Hanson Chicagoan Cigno Firenze ST and Gatto

March 1, 2010

gp0310_gear8392HANSON MUSICAL INSTRUMENTS OF CHICAGO STARTED OUT APPROXIMATELY five years ago making bass pickups, then guitar pickups, and, finally, guitars. The evolution of the product line informed the company’s approach to guitar making, as it developed a series of pickups first, and then designed guitars around the tone and vibe of each pickup. They obviously tossed in a fair amount of ’50s and ’60s funkiness into the designs, as well, as the eight Hanson models (four basic platforms with stoptail and Bigsby versions) bring on the eye-catching cool of everything from bizarre pawnshop prizes to wacko Italian art pieces to classic American silhouettes.

The curb appeal of the Hansons definitely ruled, as I brought each model on a series of gigs, and never once failed to have audience members and fellow guitarists come up and check out the guitars—often before I even plugged them into an amp. I tested each Hanson through a Mesa/Boogie Stiletto and Marshall 4x12, an Orange Tiny Terror and Egnater 1x12, a Club Amps 1x12 combo, and a Vox AC15.


We’ve seen excellent workmanship on a lot of models in the $500 to $900 range the past few years, so it was no surprise that the Hansons— which are designed and “finished” in Chicago, but manufactured in Indonesia—presented themselves as serious gigging instruments. Hardware is solid across all models—no significant pickup rattles or loose knobs and switches. The finishes are very nice—especially the translucent burgundy on the Cigno—and any finish glitches were limited to a jagged edge or two on a pickguard and a touch of overpaint on the neck of the Cigno on the binding near the neck heel. The Cigno also had a small gouge on the neck binding at the 15th fret that may have occurred when the frets were inserted. [Editor’s note: We received a very early version of the Cigno, and any cosmetic issues may have been amended by the time you read this review.] The frets are well seated, but they aren’t as polished or as smooth as I like, and there were a few rough edges on each model as I ran my fingers down the sides of their necks. Nothing serious, here, but makers such as PRS have shown us all how good the frets can be on a $600 guitar. The bolt-on neck on the Firenze ST is locked down and super tight. All models had reasonable setups right out of the box, although there were a few very slight fret buzzes on various points around their necks—nothing that some basic string-height adjustments wouldn’t cure immediately. I should also mention that none of the Hansons fretted out—all bends rang cleanly and with reasonable sustain.


Pgp0310_gear8387erhaps the most conventional design in the line, the Chicagoan echoes classic Gretsch, Epiphone, and Gibson semi-hollowbodies, although the Chicagoan’s mini-humbuckers change up the tone recipe a bit. It’s an articulate guitar with an airiness that enhances clean-toned strumming and arpeggios no matter which pickup you use—perfect for some roots-rock and singer/songwriter shows I played. Obviously, the bridge pickup gives you more of a snappy vibe, while the neck pickup adds some round pop to the clean equation. I had been “off” ebony fretboards for a spell—preferring rosewood for the last few gigs and studio sessions—but I was pleasantly surprised to be reintroduced to the taut, crystalline ring that an ebony board wraps around every note. Cranked up with amp overdrive and distortion pedals, the Chicagoan elicited a wonderful growl while still maintaining enough clarity for each note on open chords to punch through. It was also easy to work the dedicated Tone and Volume controls for the bridge and neck pickups to dial in smoky jazz, roadhouse blues, and garage-rock timbres. The Chicagoan is pretty feedback resistant onstage. Even when crammed against a wall on a wood stage while backing a singer, I didn’t get any low-mid howling whenever I took my hands off the guitar (which is a nice way to keep your gig when backing vocalists using a semi-hollow or hollowbody). However, when I wanted some punk-rock squalls, the Chicagoan delivered the goods when I turned it directly into the Stiletto and Marshall 4x12 combination.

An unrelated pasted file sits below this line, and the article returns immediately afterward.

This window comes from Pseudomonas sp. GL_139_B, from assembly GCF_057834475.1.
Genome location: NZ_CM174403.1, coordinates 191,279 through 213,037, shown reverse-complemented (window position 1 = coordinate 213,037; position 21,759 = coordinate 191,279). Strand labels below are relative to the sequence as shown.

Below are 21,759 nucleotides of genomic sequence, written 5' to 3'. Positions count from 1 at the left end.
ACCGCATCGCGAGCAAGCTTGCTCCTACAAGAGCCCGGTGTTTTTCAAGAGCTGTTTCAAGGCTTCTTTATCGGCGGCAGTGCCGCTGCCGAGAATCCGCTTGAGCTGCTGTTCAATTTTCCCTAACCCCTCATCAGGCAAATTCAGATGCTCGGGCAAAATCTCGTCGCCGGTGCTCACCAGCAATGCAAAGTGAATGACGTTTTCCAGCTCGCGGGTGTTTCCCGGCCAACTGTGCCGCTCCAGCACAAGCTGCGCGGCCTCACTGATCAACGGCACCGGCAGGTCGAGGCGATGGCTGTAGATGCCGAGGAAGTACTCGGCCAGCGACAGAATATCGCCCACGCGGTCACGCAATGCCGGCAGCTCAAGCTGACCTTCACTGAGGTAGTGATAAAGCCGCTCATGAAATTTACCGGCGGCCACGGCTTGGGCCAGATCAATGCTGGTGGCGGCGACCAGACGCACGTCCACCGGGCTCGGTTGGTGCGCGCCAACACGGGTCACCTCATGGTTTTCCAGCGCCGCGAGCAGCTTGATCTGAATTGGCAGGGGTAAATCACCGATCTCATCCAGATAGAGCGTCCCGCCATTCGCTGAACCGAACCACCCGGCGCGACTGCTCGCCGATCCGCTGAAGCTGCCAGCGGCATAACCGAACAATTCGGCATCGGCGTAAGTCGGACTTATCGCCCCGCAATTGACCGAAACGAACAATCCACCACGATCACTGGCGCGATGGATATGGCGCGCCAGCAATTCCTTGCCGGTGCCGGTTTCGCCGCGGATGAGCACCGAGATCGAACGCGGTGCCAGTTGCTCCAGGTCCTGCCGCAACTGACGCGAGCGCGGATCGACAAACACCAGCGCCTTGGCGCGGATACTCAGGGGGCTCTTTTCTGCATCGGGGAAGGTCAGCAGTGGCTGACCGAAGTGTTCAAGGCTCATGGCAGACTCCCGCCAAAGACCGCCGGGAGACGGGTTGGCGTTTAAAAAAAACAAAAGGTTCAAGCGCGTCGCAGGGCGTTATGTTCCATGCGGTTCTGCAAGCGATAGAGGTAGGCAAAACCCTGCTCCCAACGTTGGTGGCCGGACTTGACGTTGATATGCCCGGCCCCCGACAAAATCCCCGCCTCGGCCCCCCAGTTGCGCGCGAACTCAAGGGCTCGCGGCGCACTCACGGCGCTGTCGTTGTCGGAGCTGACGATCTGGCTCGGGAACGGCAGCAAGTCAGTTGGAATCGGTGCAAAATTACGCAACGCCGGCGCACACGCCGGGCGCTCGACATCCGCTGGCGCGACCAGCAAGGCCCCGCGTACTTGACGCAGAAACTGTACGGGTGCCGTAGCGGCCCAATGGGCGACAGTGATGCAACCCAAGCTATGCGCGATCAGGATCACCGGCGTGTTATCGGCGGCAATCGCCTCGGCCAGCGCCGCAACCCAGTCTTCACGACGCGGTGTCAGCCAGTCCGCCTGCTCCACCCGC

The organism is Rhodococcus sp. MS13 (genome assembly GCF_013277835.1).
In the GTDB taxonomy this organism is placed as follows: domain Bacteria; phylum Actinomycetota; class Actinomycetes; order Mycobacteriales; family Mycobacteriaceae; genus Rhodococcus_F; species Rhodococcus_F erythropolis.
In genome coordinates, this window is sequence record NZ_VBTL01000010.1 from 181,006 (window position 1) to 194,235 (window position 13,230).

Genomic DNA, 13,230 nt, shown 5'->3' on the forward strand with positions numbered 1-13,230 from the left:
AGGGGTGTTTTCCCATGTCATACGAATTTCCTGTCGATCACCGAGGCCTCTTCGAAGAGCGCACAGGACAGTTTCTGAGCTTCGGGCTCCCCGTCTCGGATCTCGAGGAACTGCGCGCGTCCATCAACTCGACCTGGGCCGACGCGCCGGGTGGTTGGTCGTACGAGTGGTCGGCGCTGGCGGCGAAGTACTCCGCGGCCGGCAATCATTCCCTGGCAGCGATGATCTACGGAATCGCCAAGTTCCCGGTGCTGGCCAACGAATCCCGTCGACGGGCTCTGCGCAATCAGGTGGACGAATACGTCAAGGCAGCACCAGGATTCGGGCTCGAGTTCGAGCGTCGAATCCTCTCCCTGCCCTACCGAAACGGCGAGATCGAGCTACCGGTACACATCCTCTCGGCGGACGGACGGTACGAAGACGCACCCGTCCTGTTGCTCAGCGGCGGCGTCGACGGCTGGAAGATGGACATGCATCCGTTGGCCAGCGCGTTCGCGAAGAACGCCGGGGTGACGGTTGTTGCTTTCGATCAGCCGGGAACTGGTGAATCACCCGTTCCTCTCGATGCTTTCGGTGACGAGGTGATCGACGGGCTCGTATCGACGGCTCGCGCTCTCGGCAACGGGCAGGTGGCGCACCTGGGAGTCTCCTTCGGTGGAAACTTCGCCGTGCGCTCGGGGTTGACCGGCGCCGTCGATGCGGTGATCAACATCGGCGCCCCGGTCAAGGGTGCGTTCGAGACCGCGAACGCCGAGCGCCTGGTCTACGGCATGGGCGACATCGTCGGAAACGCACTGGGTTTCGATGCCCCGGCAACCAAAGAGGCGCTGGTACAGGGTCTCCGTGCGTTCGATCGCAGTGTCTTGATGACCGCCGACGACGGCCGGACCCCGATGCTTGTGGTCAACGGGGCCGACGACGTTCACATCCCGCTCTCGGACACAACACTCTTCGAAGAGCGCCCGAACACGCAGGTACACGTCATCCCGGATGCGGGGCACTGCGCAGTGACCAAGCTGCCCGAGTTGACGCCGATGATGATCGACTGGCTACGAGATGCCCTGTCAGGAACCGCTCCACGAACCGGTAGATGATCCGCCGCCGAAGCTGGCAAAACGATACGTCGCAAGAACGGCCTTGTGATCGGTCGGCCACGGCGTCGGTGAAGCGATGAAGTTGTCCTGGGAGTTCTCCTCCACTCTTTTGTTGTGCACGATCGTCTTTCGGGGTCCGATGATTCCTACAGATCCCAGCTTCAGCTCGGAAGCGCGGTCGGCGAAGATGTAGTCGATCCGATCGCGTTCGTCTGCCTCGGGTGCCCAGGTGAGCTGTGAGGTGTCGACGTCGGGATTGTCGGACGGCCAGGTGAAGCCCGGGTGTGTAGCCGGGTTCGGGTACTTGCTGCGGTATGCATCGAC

The Chicagoan feels great to play. The girthy neck was a good match for my stubby fingers, allowing me to fire off runs and funky chord lines without a hint of resistance. Access to the entire fretboard is easy, although the Volume and Tone controls were just a tad hard to reach if I wanted to do some volume swells or Tone-control-wahtricks on the fly. The Bigsby was very responsive, and tuning integrity was average for Bigsby-equipped guitars. I tend to use the Bigsby at some point in every song, and if I didn’t bash the strings too hard, I could get through about two numbers without having to retune.


gp0310_gear8386The Cigno was reportedly the first guitar the Hanson folks designed, and it’s a wonder of kitschy, ’60s-influenced pawnshop majesty. Although all the Hansons elicited comments from club goers, the Cigno was hilariously consistent in its ability to stop people dead whenever I took it out of its case. It’s a seductive mix of wonky and sophisticated, with its platoon of cream P90s and huge blocky inlays offset by a gorgeous burgundy finish and a gold-hued pickguard. But while the Cigno’s looks might carry you back to the era of Beatle boots and drainpipe pants, its tones are versatile in the extreme. The Hanson P90s sound wonderful—a fabulous blend of complex yet punchy mids, clear highs, and warm lows. Of course, you have three of these puppies to mix-and-match with a 5-way pickup selector, which is a whole lotta sonic bliss. Just for starters, I used the bridge setting for aggro punk (Stiletto); bridge/middle for beefy, Duane Eddy-style single-notes (Club amp); bridge/neck for a psychedelic Robby Krieger-influenced workout (Orange); middle/neck for a bluesy chord vamp (Vox); and neck for some soft jazz-esque comping behind a singer/songwriter (Club). At first, I was bummed that I couldn’t choose the middle P90 by itself, but this turned out to be an unfounded concern, as I had no problem cranking out lots of great tones with the pickup-selector configuration as it stands.